With New York-based commercial real estate research firm Real Capital Analytics (RCA) saying the apartment industry’s transaction pace in the multifamily has increased for the fifth consecutive month, REITs continue to add assets.

The REIT acquisition beat continued this week with Chicago-based Equity Residential announcing it had bought a 40-story high-rise with 679 apartment units, 26,425 square feet of retail space, and 968 underground parking spaces in downtown San Diego.

The buy wrapped up a frenzied September where public apartment firms, led by some mid-sized players, made buys all over the map. But they weren’t alone—RCA says sales of significant apartment properties totaled $2.6 billion in August. That was better than July’s figure by more than 25 percent.

Look at the REIT scorecard. On Sept. 7, Denver-based UDR bought 1,614 residential units in three states for $455.1 million. The move pushed the company into Boston, which remained a relatively strong market throughout the downturn. A day later, AvalonBay Communities purchased a 628-unit property in Tustin, Calif., for $98.5 million.

Even the mid-sized and smaller REITs have been buyers. In fact, in some cases, they have been more aggressive than their larger brethren. In the past two months, Memphis-based Mid-America Apartment Communities announced five purchases—with an additional one coming by the end of September. In August, San Francisco-based BRE Properties bought a 226-unit property in San Jose, Calif.; a 500-unit property in Marina del Rey, Calif.; and 2.4 acres of land in downtown Sunnyvale, Calif. Meanwhile, Rochester, N.Y.-based Home Properties secured two properties in Baltimore earlier this summer and a 247-unit deal in Sterling, Va., in August. Even Cleveland-based Associated Estates Corp., the smallest of the apartment REITs, got into the act, buying a 504-unit property in Ashburn, Va., two weeks ago—further expanding into the Mid-Atlantic.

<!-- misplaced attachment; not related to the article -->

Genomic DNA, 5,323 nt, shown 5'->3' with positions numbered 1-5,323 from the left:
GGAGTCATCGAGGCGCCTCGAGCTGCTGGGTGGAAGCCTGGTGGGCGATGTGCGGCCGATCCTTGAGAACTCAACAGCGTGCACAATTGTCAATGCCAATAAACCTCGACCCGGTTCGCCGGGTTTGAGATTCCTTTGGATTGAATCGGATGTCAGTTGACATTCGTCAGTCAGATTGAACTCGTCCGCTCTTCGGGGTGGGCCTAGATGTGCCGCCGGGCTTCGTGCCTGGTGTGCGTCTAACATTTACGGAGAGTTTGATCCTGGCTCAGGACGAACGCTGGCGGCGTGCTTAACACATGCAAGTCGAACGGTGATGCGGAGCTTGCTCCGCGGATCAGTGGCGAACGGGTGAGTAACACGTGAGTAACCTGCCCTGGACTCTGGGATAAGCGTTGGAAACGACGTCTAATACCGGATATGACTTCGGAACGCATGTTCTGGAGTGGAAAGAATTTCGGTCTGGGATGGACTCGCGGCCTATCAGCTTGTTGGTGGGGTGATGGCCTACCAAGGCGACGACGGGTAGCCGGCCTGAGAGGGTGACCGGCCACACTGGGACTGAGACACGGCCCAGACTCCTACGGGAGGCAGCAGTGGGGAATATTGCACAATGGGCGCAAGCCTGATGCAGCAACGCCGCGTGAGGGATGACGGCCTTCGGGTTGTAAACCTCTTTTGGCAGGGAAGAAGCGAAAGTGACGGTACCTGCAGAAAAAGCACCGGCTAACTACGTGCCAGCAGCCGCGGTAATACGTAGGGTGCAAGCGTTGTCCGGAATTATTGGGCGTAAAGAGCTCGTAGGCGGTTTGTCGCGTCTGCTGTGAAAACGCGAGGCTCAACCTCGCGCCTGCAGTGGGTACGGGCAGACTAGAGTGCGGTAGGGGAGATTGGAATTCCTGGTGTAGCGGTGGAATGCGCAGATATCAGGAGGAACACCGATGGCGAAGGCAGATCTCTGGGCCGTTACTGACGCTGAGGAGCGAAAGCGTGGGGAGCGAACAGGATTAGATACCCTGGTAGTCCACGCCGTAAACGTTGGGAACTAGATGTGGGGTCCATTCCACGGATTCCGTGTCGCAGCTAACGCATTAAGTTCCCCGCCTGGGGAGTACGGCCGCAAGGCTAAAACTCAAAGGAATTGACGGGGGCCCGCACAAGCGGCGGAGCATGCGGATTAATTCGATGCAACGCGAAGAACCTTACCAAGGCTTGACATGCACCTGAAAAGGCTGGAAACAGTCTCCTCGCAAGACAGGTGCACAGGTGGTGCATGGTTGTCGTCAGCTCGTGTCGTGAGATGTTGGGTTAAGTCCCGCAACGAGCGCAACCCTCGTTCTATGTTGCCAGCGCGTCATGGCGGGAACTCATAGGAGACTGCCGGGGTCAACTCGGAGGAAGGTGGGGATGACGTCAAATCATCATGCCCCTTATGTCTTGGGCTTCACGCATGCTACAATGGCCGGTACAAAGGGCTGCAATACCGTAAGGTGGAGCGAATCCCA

“Pretty much everyone across the space with capacity has been active,” says Andrew J. McCulloch, an analyst for Green Street Advisors, a Newport Beach, Calif.-based consulting and research firm. “They weren’t as aggressive as Equity was [early on]. But they’ve been aggressive recently.”

Picking Up Distress
The Equity buy continues a recent trend of REITs buying buildings that had been intended as condos. Earlier this year, Palo Alto, Calif.-based Essex Property Trust bought a couple of condo deals. In August, Mid-America scooped up the Hue, an upscale 208-unit apartment community unit former condo building in downtown Raleigh, N.C.

“It’s at very good location,” says Al Campbell, Mid-America’s CFO. “It’s a good rental product for the price that we bought it. They sold less than 20 [units], and the buyers turned the deposits back over.”

While it may appear that fallout from the condo market could be slowing down, Campbell says there are still lots of opportunities out there. “There’s quite a bit if stuff that’s pretty distressed,” he says. “There a lot of distress. Whether it’s a broken condo or high-end product, I think there’s pressure.”

And for REITs, with their ample access to liquidity and strong balance sheets, this could only create more buying opportunities. “I think there will be great opportunities for people who have the balance sheet,” Campbell says.

In fact, Dan Fasulo, managing director for Real Capital Analytics,  sees everyone buying a lot through the end of the year. “I expect transaction volumes to increase significantly through the year and into 2011,” he says. “A lot of investors are ready to go again.”

And that means REITs could see even up more competition as they look for deals throughout the year. “We’re not alone in appetite for product,” says Home CFO David Gardner.